Another Part where my brain's Fried

  1. [tex] \int \sqrt{4-x^2}^3 dx [/tex]

    I'm thinking integrating by parts would work, with u being that root and dv being dx, but is that the right method and direction. I've tried it and it seems more complicated.
     
  2. jcsd
  3. Use [tex]x = 2 \sin \theta [/tex]...
    then,
    [tex]dx = 2 \cos \theta d\theta [/tex],
    and your integral becomes:
    [tex]16 \int \cos^4 \theta d\theta [/tex] .
    Use [tex]\cos{2\theta} = 2\cos^2 \theta - 1 [/tex], etc...
     
  4. Damn it, no wonder I couldn't get it to work (I tried x = 2cos u)!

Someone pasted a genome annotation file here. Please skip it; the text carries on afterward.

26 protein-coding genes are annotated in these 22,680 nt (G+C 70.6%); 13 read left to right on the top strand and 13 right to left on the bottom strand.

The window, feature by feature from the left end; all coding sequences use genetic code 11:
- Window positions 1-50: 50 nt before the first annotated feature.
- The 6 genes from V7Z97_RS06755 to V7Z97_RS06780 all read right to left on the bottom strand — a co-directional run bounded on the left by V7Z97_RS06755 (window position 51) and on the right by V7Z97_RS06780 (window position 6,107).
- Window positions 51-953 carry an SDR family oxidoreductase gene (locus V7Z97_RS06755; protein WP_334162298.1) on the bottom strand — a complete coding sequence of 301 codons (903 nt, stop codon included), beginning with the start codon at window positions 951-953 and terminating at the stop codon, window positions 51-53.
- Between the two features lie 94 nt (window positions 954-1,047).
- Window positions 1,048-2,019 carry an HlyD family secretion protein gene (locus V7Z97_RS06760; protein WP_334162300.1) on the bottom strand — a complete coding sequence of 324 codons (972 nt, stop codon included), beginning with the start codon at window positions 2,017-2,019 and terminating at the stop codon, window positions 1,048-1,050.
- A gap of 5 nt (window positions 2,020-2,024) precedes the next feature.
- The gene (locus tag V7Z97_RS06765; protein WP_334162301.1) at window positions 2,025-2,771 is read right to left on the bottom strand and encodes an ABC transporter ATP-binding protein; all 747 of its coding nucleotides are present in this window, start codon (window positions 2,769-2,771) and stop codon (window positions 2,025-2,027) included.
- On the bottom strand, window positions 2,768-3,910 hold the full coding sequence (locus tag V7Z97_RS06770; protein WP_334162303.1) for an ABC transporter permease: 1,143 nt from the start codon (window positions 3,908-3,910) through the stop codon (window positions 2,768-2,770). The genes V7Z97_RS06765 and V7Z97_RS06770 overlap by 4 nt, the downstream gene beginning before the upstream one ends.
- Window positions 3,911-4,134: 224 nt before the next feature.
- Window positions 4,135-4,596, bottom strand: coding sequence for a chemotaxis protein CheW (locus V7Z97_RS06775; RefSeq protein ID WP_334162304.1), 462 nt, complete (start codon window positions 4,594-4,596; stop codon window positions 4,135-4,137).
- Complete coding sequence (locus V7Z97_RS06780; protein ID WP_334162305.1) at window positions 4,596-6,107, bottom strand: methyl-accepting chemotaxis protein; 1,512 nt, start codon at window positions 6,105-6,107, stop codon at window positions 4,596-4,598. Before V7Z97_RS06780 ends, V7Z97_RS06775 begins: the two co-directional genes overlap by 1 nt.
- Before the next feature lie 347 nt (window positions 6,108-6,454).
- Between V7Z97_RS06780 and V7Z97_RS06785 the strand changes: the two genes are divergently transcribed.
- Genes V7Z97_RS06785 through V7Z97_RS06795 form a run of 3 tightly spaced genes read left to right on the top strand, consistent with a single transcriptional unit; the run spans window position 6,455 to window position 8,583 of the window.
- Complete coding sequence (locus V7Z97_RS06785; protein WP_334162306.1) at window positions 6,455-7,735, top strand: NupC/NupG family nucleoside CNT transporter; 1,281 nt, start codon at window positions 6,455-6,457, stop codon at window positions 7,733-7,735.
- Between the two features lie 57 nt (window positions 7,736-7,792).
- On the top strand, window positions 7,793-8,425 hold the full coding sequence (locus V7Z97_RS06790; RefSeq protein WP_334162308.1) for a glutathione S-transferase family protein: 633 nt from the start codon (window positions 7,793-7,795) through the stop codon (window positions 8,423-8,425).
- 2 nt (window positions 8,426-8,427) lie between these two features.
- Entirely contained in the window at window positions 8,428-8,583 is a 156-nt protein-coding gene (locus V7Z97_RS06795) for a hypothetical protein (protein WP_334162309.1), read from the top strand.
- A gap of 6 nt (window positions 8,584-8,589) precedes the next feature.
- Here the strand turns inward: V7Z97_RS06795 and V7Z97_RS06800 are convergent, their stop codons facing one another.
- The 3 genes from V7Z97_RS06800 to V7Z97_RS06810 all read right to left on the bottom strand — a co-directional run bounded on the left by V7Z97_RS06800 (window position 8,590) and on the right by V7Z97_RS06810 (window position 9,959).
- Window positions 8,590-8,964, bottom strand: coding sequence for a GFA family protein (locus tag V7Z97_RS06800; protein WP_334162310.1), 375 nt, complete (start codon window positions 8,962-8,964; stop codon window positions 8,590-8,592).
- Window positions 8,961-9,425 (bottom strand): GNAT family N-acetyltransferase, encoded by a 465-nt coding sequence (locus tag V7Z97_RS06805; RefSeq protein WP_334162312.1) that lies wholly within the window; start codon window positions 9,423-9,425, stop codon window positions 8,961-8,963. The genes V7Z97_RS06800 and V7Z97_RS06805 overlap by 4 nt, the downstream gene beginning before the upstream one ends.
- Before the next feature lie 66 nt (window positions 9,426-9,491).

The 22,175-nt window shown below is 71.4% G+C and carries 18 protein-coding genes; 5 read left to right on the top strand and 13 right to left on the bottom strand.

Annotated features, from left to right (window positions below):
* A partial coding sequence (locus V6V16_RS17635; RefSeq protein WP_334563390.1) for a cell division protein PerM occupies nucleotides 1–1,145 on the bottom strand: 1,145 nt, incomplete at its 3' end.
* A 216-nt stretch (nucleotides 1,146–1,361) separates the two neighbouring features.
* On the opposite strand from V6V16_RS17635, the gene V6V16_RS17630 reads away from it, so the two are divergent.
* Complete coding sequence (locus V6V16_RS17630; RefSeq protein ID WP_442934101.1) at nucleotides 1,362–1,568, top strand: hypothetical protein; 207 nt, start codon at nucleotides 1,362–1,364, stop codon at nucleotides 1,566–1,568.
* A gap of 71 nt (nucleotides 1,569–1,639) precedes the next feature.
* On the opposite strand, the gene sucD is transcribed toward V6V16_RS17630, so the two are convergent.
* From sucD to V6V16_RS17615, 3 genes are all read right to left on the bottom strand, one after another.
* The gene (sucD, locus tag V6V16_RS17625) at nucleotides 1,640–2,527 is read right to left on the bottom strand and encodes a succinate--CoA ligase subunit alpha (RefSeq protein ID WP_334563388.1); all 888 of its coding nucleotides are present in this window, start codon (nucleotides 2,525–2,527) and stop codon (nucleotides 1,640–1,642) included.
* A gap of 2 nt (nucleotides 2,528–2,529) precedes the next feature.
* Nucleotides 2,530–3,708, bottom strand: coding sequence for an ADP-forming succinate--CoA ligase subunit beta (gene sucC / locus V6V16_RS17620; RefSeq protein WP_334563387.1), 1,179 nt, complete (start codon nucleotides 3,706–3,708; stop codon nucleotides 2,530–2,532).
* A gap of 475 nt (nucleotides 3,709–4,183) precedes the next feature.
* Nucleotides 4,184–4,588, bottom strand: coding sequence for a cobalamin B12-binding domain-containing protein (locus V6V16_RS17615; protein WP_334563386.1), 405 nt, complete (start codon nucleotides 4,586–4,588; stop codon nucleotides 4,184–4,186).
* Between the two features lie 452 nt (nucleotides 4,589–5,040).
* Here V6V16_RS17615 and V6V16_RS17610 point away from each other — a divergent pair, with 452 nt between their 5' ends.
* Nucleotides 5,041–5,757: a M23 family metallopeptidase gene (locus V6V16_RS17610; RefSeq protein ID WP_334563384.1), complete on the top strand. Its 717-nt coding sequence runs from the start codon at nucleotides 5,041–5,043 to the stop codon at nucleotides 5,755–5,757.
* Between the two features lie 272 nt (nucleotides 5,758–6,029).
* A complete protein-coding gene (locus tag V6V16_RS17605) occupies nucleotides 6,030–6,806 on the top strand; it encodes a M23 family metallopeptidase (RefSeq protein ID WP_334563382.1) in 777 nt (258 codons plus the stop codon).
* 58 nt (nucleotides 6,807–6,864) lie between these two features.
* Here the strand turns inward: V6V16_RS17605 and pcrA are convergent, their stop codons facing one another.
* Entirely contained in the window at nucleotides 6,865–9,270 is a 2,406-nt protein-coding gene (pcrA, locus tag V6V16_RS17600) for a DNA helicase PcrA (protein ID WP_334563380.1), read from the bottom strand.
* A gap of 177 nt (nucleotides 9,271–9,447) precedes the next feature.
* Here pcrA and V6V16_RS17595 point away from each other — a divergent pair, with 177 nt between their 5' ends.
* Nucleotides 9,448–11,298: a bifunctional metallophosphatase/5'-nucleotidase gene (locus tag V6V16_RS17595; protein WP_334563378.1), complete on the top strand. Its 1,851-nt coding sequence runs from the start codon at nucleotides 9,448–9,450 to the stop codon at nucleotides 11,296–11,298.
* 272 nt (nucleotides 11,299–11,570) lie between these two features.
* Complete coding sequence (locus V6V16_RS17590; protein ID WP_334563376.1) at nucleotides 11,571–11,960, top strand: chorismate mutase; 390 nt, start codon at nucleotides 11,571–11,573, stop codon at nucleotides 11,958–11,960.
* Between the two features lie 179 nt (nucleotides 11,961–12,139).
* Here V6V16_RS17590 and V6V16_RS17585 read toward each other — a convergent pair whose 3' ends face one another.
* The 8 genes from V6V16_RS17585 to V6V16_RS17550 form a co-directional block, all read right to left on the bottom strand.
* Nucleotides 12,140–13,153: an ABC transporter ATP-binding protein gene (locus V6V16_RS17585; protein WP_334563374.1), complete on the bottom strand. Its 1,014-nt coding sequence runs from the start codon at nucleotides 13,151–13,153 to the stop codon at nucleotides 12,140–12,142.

5. dextercioby

    dextercioby 12,303
    Science Advisor
    Homework Helper

    So it's

    [tex]\int \left(4-x^{2}\right)^{\frac{3}{2}} \ dx[/tex]

    How about a substitution

    [tex] x=2\sin t [/tex] ?

    Daniel.

    EDIT:Didn't see the other posts.
     
  6. HallsofIvy

    HallsofIvy 40,297
    Staff Emeritus
    Science Advisor

    x= 2cos(u) should work exactly like "x= 2 sin(u)": dx= -2 sin u du and
    [tex]\sqrt{4- x^2}= \sqrt{4-4 cos^2(u)}= 2 sin(u)[/tex] so the integral becomes
    [tex]-16\int sin^4(u) du[/tex] and the only difference is that "-".
     
  7. Oops, I made a slight mistake!
     
  8. Thanks once more! :)
     
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